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Speech:Advocacy Disability Ethnicity Community (ADEC) DVD launch "Can I do it my way" (2010)

Race Race Discrimination

Action on Disability in Ethnic Communities (ADEC) DVD launch "Can I do it my way"

Graeme Innes AM
Disability Discrimination Commissioner and Race Discrimination Commissioner
Australian Human Rights Commission

Parliament House, Melbourne

7 September 2010


I begin by acknowledging the Wurundjeri people, the Traditional owners of
this Land.

Good morning. I am pleased to be asked to launch the Action on Disability
in Ethnic Communities DVD, "Can I Do It My Way".

And the obvious answer, having
seen the stories featured, and to mis-quote the US President, is "yes we
can".

One of the things that struck me when I watched this DVD was that, despite
cultural differences, many of the issues faced by these five inspiring people
are universal.

The need to live life with dignity, to have an education, meaningful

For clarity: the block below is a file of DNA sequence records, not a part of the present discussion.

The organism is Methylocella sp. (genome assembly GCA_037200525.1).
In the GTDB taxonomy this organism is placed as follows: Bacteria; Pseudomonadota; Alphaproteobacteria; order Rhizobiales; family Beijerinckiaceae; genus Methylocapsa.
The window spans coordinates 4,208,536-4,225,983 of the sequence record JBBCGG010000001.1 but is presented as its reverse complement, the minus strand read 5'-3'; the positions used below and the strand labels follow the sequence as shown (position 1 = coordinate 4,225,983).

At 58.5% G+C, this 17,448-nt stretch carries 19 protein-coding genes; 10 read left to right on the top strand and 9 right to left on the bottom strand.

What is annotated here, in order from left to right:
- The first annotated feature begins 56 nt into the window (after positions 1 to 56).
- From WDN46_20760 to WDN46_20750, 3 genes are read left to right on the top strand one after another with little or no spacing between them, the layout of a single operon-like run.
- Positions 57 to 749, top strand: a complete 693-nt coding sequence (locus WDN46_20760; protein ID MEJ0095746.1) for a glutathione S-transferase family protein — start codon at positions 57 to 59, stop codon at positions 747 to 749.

employment and adequate housing, these are basic human rights for all of us.
They are a real demonstration of the Australian Human Rights Commission
catch-phrase- "human rights: everyone, every where, every day."

Sadly, a lot of us with disabilities often struggle to obtain these rights in
our lives. To use Bill Shorten's words "disability is the last frontier of
practical civil rights". This DVD will assist to advance that struggle to obtain
practical rights, and I want to talk today about how that works, what lessons we
can learn from it, and what other methods exist to advance that struggle.

Those of us who work in the human rights sector struggle with the most
effective way to achieve significant structural change towards receipt of
rights, and equality of opportunity. The five stories in this DVD are individual